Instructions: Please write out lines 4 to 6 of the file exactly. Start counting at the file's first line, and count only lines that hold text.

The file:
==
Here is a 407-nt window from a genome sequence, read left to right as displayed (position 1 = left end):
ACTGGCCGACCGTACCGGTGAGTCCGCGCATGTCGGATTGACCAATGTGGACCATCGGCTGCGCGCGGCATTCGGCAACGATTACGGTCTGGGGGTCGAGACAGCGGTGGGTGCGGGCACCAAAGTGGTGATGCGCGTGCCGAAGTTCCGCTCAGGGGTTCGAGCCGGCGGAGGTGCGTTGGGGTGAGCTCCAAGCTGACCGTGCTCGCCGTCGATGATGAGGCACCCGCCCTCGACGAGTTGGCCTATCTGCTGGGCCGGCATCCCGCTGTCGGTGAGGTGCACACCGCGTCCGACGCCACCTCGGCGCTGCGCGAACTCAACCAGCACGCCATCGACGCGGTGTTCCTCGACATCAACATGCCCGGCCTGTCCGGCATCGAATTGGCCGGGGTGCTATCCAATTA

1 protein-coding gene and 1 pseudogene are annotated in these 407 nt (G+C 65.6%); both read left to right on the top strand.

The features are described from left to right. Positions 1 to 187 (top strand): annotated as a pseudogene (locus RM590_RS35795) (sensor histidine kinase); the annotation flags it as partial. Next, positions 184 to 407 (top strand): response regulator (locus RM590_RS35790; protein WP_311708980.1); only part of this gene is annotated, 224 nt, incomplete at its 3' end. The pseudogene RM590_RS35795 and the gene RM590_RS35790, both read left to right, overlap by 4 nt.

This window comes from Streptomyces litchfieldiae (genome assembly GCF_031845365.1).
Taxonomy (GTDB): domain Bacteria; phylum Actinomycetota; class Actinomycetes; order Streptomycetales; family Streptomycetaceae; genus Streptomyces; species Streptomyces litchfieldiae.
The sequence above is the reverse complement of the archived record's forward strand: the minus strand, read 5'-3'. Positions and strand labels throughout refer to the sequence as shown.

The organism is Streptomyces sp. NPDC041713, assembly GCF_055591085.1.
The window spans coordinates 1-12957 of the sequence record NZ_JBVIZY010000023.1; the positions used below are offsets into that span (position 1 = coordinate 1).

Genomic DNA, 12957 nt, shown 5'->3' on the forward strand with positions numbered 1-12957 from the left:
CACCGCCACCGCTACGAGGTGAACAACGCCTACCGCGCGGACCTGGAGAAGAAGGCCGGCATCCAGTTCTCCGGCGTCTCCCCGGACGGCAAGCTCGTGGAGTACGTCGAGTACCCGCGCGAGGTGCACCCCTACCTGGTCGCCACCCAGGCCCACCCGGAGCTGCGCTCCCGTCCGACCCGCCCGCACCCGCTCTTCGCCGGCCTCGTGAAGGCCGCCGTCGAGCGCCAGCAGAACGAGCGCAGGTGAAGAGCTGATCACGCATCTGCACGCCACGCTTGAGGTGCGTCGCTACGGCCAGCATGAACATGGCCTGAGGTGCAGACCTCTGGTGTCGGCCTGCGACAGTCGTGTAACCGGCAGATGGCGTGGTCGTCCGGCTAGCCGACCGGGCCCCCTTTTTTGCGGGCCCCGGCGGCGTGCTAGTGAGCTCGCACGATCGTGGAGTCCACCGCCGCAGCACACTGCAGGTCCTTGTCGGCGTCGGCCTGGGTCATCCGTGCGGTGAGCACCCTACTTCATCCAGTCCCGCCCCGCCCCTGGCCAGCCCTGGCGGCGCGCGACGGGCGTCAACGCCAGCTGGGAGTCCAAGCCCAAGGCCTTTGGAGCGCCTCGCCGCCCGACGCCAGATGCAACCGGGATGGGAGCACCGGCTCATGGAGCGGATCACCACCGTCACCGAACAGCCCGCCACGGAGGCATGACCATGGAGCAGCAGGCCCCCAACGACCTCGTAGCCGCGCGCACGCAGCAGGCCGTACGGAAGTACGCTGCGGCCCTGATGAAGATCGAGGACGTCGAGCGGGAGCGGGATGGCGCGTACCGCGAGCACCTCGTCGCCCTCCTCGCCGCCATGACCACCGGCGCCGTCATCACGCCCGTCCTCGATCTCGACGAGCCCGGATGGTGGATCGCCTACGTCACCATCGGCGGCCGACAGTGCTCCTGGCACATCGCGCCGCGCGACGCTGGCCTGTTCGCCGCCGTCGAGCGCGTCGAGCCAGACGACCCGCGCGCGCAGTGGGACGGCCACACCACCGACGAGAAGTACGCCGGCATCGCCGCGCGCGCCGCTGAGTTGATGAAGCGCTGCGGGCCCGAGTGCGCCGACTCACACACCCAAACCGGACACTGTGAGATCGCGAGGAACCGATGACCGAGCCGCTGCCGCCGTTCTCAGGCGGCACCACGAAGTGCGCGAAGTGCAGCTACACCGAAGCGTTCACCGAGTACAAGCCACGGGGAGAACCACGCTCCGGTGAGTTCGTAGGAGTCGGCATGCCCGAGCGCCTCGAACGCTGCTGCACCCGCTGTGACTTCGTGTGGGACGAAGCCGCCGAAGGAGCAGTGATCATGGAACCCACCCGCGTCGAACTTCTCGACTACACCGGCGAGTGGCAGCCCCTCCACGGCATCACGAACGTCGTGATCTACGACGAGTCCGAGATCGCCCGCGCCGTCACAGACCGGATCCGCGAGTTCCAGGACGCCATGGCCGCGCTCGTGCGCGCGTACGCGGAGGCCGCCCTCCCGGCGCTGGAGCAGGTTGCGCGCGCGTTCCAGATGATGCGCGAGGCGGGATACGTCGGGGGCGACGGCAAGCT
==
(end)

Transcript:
The features are described from left to right. Positions 1 to 187 (top strand): annotated as a pseudogene (locus RM590_RS35795) (sensor histidine kinase); the annotation flags it as partial. Next, positions 184 to 407 (top strand): response regulator (locus RM590_RS35790; protein WP_311708980.1); only part of this gene is annotated, 224 nt, incomplete at its 3' end. The pseudogene RM590_RS35795 and the gene RM590_RS35790, both read left to right, overlap by 4 nt.

This window comes from Streptomyces litchfieldiae (genome assembly GCF_031845365.1).
Taxonomy (GTDB): domain Bacteria; phylum Actinomycetota; class Actinomycetes; order Streptomycetales; family Streptomycetaceae; genus Streptomyces; species Streptomyces litchfieldiae.